With only 7 weeks left, now is about the time when I start getting the ‘faire-jitters’. The excitement is building and I find myself thinking about what I can do to satisfy that urge. Last week we talked about the creativity which the Ohio Renaissance Festival inspires and how it drives us to add a little more color to our lives. With that in mind, I thought another project was in order! I’m secretly hoping to see a few people show up this season after following the tutorial for the favor saver. I think it would be fun to know how each of you has made modifications on the original.

This week we are going to focus on hats! Hats were not just an accessory for the fashionable Tudor, but a necessity. They are no less so at ORF, especially on the sunny weekends. There are some beautiful shops on site where you can find a smart chapeau to keep your noggin covered. But if you’re budget conscious and Pinterest board obsessed like I am, then something a bit more personal might be just what you’re after!

Hats In The Tudor Era

Examples of Tudor era hats. Image Credit Mediaeval Miscellanea Publications

Hats and headdresses were common all throughout Europe during the Renaissance. Considered a staple of the wardrobe, they came in a variety of different fashions and fabrics. Silk, velvet, beading, trim, and feathers were popular among those who could afford them. Wool was most commonly used as it bolstered the English wool trade, but I strongly doubt anybody wants to go wandering around during the Ohio summer in a woolen cap! So let’s focus on making a fun and comfortable hat to keep you cool!

D.I.Y Feathered Faire Hat


  • desired hat. Suggested: Felted hat, wool cap, straw sun hat.
  • hot glue gun
  • scissors
  • felt sheet
  • feathers
  • trim / ribbon
  • silk flowers
  • other embellishments (beads, brooches, tulle, buttons, et cetera)

HINT: Colors and decorations are entirely up to the individual. Be aware of how much you load your hat up, as a heavy hat will be bothersome.

My Supplies. And yes, that is my cat Houzel hiding among the other black items.

I’ll be working with a “straw sun hat” style base and using the color palette of black and purple to match my (slightly gothic) ren faire garb. You can choose any hat style, colors, and embellishments to achieve custom faire hat that suits you, the steps are the same!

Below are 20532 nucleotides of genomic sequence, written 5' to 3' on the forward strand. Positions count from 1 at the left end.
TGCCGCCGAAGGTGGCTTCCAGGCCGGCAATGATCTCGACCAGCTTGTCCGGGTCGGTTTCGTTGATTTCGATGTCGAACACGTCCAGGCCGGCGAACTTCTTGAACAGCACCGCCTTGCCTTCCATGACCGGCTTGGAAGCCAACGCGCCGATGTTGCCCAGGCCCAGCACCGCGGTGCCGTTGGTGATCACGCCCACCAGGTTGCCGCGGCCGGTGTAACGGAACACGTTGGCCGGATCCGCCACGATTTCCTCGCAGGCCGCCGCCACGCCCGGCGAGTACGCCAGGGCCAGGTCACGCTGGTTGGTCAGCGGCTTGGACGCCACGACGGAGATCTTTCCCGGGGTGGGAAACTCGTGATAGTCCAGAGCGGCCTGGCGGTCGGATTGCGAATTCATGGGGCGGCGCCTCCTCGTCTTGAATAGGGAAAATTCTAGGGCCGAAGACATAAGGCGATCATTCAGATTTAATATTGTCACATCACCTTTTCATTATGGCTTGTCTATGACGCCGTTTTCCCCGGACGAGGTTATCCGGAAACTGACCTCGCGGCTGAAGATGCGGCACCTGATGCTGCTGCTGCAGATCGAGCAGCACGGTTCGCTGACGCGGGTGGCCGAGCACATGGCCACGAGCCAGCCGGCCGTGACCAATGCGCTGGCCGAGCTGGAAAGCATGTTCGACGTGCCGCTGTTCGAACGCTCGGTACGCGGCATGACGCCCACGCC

Step One: Plan Ahead

Take a moment to plan what you want for your hat. Do you want something simple or dramatic? Do you want to feel more like a pirate? Select tattered, slightly picked fabric that looks worn and mismatched feathers. Do you want to feel like a noble? Choose bold colors and pearls with a large glittery brooch. Two important factors are coloring and layering. Both have an effect on how your final product will turn out. Limiting yourself to 4 or 5 colors will create a pallet for a more coordinated look. You may want to match the colors to your garb if you have any!

My garb is black, purple, silver and grey, so I want my hat to match!

Layering is a great way to get a multi-dimensional look to your hat. It will help the look pop from a distance and add a bit of personal flair to your appearance. Using more than one type of trim can help with this, or you can utilize different lengths/colors/textures of feathers for a noticeable flair.

3 lengths & 3 colors for a more dynamic appeal!

Step Two: Try Some Trim

Depending upon how you want your hat to look, you will need to build in layers in order to get that multi-dimensional pop. I knew I wanted a hanging trim on the brim of my hat, so I took the time to hand sew black lace trim to the edge. Make sure to pick a trim that is limp, not stiff, or it will stick straight out from the brim!